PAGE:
Last Updated on December 5, 2019
Popular social networking app, TikTok–which has garnered more than 1 billion downloads and whose individual videos reach up to 5.5 million people–has been placed under fire for suppressing content created by obese, LGBT, disabled, autistic, and other creators at a higher risk of cyberbulling.
According to Slate, examples of users “susceptible to bullying or harassment,” the policy listed people with facial disfigurement, autism, Down syndrome, and “Disabled people or people with some facial problems such as birthmark, slight squint and etc.”
The social networking app made the stunning admission after a German site, Netzpolitik, found that TikTok moderators were asked to watch 15-second videos to see if certain content creators were more prone to bullying than others.
According to Netzpolitik:
Recognizing autism based on 15 seconds of video
The rules cause irritation on a very practical level: How is a moderator supposed to recognize whether someone has a disorder from the autistic spectrum based on 15 seconds of video? This instruction is one of several incomprehensible rules that are as confusing to the moderators themselves as to outsiders, our source at TikTok told us.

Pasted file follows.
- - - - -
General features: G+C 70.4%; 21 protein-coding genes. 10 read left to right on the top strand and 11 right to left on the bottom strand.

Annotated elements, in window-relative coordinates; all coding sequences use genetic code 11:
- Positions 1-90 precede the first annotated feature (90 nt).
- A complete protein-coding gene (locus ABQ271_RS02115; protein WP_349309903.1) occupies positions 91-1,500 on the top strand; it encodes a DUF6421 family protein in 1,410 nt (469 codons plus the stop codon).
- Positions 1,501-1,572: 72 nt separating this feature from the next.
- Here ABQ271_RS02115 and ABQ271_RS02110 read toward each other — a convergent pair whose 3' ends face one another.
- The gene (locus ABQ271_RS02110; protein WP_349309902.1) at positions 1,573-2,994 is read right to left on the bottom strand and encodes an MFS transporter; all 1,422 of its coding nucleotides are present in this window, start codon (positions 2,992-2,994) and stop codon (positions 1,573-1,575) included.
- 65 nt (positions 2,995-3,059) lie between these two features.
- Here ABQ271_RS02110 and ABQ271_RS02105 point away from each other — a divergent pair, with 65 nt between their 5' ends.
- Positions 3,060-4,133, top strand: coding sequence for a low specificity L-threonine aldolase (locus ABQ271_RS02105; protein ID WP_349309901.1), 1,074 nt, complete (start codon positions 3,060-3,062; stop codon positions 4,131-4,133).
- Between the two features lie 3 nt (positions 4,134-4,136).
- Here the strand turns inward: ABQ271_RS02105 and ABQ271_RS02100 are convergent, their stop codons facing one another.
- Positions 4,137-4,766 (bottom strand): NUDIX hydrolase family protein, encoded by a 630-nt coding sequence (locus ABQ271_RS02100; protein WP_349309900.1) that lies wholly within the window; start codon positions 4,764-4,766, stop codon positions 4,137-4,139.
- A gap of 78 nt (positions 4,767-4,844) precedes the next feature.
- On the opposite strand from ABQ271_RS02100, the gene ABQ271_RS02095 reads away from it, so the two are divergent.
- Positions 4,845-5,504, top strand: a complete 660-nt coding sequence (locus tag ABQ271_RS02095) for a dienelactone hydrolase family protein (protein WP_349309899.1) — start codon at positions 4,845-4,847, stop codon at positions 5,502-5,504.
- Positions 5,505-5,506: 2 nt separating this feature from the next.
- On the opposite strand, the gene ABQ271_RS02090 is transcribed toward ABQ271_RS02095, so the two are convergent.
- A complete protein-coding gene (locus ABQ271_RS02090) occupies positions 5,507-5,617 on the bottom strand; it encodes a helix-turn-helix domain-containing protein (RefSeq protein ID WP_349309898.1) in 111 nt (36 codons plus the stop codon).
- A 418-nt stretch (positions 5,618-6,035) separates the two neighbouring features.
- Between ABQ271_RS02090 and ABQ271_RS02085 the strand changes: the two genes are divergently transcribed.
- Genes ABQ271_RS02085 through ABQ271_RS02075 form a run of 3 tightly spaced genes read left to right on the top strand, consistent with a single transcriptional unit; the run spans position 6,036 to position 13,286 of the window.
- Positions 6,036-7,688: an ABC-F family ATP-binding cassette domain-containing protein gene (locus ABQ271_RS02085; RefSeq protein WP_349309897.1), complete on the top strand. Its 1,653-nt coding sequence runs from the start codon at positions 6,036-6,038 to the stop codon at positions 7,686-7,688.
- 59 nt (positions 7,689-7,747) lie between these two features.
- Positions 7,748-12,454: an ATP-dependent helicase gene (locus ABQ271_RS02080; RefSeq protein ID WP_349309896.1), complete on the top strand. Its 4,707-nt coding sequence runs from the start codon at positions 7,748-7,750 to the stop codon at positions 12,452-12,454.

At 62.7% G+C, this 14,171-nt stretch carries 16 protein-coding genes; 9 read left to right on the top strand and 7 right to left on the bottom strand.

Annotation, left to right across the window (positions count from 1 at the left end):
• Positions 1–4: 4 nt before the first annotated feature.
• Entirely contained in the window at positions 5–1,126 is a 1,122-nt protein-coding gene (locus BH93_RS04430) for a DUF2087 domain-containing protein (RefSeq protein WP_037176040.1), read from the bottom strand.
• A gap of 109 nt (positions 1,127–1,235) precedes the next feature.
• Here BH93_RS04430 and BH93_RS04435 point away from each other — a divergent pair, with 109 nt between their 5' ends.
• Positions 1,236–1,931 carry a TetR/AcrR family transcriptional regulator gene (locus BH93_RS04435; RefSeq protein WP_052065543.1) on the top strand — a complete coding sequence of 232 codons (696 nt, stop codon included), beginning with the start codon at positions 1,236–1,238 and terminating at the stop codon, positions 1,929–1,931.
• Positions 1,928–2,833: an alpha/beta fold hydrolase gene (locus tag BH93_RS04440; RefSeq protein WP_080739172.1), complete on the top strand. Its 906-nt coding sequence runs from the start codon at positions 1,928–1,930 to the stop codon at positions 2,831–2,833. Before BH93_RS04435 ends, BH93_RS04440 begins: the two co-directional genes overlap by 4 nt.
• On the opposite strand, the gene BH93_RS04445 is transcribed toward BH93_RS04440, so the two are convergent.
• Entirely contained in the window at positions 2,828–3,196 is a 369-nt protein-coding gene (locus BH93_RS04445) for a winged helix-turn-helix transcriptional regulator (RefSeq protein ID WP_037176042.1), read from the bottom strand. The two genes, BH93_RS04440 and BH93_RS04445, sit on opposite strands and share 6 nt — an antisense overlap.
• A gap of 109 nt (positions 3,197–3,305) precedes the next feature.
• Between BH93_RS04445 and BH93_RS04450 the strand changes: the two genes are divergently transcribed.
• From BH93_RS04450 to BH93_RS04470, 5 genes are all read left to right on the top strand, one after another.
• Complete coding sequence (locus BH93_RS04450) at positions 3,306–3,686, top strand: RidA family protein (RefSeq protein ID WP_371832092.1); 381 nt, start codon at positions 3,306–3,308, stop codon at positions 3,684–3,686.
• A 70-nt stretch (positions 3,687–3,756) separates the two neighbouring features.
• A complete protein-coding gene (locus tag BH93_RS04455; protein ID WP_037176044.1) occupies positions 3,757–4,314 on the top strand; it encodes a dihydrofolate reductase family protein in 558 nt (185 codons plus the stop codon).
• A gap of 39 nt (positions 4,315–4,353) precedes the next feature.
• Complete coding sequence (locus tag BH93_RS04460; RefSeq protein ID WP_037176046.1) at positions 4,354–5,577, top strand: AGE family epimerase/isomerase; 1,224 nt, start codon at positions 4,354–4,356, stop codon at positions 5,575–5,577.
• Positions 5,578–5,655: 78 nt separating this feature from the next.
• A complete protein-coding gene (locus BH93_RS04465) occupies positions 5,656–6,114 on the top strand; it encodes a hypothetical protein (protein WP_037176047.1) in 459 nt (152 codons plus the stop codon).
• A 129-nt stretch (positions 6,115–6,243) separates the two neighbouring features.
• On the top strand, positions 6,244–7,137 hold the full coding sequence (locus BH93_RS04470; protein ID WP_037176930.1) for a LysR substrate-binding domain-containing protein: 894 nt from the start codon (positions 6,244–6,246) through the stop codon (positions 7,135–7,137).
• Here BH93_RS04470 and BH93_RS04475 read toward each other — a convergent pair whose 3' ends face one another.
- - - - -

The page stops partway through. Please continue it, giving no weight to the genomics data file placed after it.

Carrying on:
Even more fundamentally, however, the directive shows ignorance of the debates about the visibility of people with disabilities in the media. These debates have been led over the past few years – driven mainly by the people themselves.
While activists are calling for a barrier-free Internet and visibility, TikTok has deliberately put barriers in place – without those affected suspecting anything.
If the creators were deemed to fit the “susceptible to bullying or harassment” criteria, moderators were instructed to flag these accounts as vulnerable.
These flags, given by administrators, were designed to stop these videos from being aired to audiences outside their home countries.
In some cases, their videos wouldn’t show up on some foreign users’ feeds–entirely.
Netzpolitik dredged up a list of flagged users, including creators with and without disabilities, whose user bios contained hashtags such as #fatwoman, #disabled or if they featured LGBT rainbow flags or anything associated with minority groups or activist movements/slogans pertaining to those groups.
In an age of diversity and inclusion–especially in a technological age–faux pas’ such as these, in spite of their intentions, can be perceived as malicious.